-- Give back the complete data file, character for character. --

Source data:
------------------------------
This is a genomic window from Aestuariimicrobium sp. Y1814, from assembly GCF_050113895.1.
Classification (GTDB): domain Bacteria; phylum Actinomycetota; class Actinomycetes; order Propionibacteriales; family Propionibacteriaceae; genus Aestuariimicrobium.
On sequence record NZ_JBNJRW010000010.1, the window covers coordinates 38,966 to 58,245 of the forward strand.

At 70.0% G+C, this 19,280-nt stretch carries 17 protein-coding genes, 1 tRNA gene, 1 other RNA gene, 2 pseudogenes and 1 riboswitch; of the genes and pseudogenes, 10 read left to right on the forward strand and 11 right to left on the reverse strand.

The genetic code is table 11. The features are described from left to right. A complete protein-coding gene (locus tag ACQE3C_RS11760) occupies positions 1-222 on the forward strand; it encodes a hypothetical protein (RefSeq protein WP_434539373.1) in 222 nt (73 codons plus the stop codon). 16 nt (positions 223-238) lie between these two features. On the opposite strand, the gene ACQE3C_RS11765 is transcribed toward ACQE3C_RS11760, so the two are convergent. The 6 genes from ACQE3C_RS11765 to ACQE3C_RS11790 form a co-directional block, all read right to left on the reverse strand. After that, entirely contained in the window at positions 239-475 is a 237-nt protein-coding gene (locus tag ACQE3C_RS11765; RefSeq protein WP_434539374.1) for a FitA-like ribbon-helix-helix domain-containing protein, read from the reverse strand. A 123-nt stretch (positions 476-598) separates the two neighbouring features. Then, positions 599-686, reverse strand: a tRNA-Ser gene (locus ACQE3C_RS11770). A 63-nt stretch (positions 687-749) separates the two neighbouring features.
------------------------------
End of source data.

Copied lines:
This is a genomic window from Aestuariimicrobium sp. Y1814, from assembly GCF_050113895.1.
Classification (GTDB): domain Bacteria; phylum Actinomycetota; class Actinomycetes; order Propionibacteriales; family Propionibacteriaceae; genus Aestuariimicrobium.
On sequence record NZ_JBNJRW010000010.1, the window covers coordinates 38,966 to 58,245 of the forward strand.

At 70.0% G+C, this 19,280-nt stretch carries 17 protein-coding genes, 1 tRNA gene, 1 other RNA gene, 2 pseudogenes and 1 riboswitch; of the genes and pseudogenes, 10 read left to right on the forward strand and 11 right to left on the reverse strand.

The genetic code is table 11. The features are described from left to right. A complete protein-coding gene (locus tag ACQE3C_RS11760) occupies positions 1-222 on the forward strand; it encodes a hypothetical protein (RefSeq protein WP_434539373.1) in 222 nt (73 codons plus the stop codon). 16 nt (positions 223-238) lie between these two features. On the opposite strand, the gene ACQE3C_RS11765 is transcribed toward ACQE3C_RS11760, so the two are convergent. The 6 genes from ACQE3C_RS11765 to ACQE3C_RS11790 form a co-directional block, all read right to left on the reverse strand. After that, entirely contained in the window at positions 239-475 is a 237-nt protein-coding gene (locus tag ACQE3C_RS11765; RefSeq protein WP_434539374.1) for a FitA-like ribbon-helix-helix domain-containing protein, read from the reverse strand. A 123-nt stretch (positions 476-598) separates the two neighbouring features. Then, positions 599-686, reverse strand: a tRNA-Ser gene (locus ACQE3C_RS11770). A 63-nt stretch (positions 687-749) separates the two neighbouring features.